A lot of the conversations that I have almost always includes the parties involved (including myself) describing and comparing just how busy our lives are. It’s almost as if our busy, chaotic lives should be worn as a badge of honor. Our society has put too much worth on being tired, unavailable, and fueled up by excess caffeine. Why should we just go through the motions like a bunch of robots? We have boasted in our business instead of our well-being. It’s challenging work engaging in the good fight of social justice, but we must remember to take care of ourselves and love ourselves in the process of it all. It’s important to recharge so that we can confidently step forth into the world again ready to take on the oppressors of society. Not to mention that self-care shouldn’t even be looked upon as exclusive from feminism. This isn’t being selfish at all. I think it’s quite the opposite. Loving others starts with loving ourselves. Here is a list of just a few self-love tips that you probably have heard of before. Nevertheless, take note people.
1) Let out a good & ugly cry. Crying is seen as a weakness instead of a strength or something that is needed as a human being. With all the tragedies and injustices we see (and maybe not see) in the world plus our issues and stress from home, work, or school life, it can be impossible to not cry. Not only does crying help us heal, it helps with stress and anxiety. Since stress and anxiety is what tightens our muscles, crying is a way to release all that stress. Whether that’s crying alone or with trusted individuals, it’s okay and there should be no shame in that. There is strength in our vulnerability.
2) Eat healthier. Yes, I know that you might have just rolled your eyes. As younger people who probably have debt piling up and a seemingly endless pile of responsibilities, it may seem difficult to successfully turn to better food options. Maintaining a healthy diet not only prevents or helps protects against being at an unhealthy weight that may lead to other health conditions down the road, it also creates a positive impact on your moods and helps with depression. It may start off with something as little as adding a bit of fruit and veggies to each of your meals. The more you practice this, the more it becomes a habit and into a healthier lifestyle.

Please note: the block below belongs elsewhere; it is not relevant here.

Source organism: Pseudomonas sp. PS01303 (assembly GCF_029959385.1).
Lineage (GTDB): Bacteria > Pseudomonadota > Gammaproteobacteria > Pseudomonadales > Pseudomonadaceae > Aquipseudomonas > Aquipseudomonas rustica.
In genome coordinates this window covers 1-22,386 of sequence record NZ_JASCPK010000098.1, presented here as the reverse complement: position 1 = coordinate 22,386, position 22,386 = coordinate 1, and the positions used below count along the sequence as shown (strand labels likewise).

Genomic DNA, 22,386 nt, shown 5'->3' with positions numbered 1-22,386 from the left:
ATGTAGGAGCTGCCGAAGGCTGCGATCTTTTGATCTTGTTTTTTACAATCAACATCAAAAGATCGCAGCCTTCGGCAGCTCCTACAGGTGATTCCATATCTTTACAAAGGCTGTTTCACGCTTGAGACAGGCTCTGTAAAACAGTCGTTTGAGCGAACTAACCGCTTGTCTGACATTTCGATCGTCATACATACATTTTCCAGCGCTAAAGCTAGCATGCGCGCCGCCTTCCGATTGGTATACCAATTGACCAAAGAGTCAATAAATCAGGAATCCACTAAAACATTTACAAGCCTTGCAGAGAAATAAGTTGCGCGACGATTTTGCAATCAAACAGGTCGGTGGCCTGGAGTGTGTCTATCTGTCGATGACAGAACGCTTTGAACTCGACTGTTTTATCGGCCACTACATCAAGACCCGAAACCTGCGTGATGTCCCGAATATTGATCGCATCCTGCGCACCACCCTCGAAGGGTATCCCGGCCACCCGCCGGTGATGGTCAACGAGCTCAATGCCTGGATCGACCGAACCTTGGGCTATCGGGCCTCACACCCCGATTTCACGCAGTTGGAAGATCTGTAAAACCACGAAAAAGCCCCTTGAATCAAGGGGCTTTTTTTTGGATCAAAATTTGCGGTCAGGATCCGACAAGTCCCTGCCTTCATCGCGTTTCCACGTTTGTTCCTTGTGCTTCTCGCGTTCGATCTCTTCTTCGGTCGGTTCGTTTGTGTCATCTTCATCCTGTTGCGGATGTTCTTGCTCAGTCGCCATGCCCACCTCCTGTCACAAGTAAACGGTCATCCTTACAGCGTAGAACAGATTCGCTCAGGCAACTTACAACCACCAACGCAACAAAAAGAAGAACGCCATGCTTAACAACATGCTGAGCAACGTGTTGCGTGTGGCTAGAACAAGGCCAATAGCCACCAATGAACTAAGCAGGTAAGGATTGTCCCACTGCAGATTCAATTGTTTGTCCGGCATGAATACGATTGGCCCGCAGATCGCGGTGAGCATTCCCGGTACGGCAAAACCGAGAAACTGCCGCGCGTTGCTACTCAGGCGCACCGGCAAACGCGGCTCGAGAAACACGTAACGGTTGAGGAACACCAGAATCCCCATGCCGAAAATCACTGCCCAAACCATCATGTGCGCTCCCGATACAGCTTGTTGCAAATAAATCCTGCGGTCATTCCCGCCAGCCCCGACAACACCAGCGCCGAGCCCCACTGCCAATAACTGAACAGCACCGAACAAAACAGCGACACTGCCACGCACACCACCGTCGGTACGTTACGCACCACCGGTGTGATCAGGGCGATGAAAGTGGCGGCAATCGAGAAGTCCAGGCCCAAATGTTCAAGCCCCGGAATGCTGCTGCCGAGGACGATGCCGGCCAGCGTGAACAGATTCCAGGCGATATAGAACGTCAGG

3) Stay hydrated. Drinking the proper amount of water makes it easier for your heart to pump blood through the blood vessels and helps with every function of your body. Drinking enough water has positive impacts on your cognitive state and mood. You wouldn’t want to go through your day not being able to think clearly or feeling like you have a lack of energy. You also don’t want to wait around until you feel thirsty to start drinking water. By the time you’re thirsty, you’re already dehydrated.
4) Go outside. No, not just outside your room to the living room. Go outside where you can breathe in the fresh (eh…) air and take in the beauty of the trees and wildlife. Not to mention the sun! The sun is outside. The sun provides vitamin D. Much of the population suffers from vitamin D deficiency, so spending some time outside is crucial for your health.